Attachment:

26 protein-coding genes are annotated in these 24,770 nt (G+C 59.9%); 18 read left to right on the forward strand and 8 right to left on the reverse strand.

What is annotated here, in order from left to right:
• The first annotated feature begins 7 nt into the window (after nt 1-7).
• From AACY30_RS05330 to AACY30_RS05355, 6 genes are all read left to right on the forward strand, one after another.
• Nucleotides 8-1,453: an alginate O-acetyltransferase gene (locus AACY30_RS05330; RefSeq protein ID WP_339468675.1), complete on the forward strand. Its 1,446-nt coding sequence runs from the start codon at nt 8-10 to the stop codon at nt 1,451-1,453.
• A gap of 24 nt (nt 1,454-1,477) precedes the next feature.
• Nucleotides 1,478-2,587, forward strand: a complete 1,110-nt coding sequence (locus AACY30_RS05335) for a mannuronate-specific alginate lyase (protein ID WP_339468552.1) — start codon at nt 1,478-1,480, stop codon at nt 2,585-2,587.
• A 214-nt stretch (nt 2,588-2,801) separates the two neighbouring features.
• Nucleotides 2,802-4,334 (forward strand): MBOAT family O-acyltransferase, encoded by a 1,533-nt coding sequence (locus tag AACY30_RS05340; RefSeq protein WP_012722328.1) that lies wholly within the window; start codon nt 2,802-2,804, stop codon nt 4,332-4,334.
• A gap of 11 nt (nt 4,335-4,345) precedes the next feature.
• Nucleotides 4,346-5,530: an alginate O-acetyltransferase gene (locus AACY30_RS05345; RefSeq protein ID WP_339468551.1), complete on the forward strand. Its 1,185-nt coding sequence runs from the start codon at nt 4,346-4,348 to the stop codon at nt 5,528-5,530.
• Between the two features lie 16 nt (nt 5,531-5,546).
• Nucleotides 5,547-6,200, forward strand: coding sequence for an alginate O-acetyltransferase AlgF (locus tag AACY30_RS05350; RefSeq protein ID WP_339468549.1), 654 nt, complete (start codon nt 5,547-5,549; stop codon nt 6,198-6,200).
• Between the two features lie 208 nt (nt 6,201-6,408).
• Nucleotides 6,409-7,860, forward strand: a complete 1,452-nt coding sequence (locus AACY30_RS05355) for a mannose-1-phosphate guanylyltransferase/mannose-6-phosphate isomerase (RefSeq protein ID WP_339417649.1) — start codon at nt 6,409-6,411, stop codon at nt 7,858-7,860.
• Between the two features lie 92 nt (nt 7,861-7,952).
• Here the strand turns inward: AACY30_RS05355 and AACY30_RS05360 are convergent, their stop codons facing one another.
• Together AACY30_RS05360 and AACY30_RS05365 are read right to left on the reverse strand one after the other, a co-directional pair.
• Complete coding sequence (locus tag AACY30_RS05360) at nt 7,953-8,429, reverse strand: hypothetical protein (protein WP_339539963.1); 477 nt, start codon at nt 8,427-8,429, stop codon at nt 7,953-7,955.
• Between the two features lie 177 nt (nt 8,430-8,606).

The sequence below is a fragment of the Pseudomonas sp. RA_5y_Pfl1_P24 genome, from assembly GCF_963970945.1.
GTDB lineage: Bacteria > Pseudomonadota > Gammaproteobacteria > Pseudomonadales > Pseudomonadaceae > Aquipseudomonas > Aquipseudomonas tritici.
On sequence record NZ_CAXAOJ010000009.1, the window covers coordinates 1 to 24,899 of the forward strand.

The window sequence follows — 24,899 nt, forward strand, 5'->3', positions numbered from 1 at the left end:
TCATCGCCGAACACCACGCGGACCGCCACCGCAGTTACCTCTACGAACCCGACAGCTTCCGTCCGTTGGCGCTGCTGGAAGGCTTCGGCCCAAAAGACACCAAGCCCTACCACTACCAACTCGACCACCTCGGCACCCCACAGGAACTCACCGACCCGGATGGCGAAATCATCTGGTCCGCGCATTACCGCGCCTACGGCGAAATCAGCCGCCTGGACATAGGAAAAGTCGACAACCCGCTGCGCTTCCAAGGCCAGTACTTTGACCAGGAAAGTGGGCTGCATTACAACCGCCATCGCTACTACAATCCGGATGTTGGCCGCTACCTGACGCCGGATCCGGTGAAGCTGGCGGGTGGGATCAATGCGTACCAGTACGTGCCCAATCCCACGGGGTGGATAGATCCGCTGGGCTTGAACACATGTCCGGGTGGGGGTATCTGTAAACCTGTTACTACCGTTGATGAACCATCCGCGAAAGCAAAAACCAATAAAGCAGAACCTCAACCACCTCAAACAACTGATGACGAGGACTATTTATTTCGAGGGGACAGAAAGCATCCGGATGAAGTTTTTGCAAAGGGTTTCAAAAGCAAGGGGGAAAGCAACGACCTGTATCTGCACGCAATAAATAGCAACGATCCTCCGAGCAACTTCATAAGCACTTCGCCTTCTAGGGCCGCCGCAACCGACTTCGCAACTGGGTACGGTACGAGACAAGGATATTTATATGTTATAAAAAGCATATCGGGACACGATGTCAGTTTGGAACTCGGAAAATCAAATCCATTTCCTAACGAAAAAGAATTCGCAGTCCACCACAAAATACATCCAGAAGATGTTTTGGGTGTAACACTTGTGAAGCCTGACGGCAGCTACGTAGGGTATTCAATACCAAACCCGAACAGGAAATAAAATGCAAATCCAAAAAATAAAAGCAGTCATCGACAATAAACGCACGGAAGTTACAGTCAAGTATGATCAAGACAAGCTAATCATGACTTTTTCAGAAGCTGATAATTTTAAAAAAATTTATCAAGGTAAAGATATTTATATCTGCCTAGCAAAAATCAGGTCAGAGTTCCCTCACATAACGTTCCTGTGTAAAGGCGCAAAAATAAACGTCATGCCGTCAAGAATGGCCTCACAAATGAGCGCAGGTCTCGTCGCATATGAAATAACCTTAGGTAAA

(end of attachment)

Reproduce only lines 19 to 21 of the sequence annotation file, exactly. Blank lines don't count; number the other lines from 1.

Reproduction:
• Complete coding sequence (locus tag AACY30_RS05360) at nt 7,953-8,429, reverse strand: hypothetical protein (protein WP_339539963.1); 477 nt, start codon at nt 8,427-8,429, stop codon at nt 7,953-7,955.
• Between the two features lie 177 nt (nt 8,430-8,606).

The sequence below is a fragment of the Pseudomonas sp. RA_5y_Pfl1_P24 genome, from assembly GCF_963970945.1.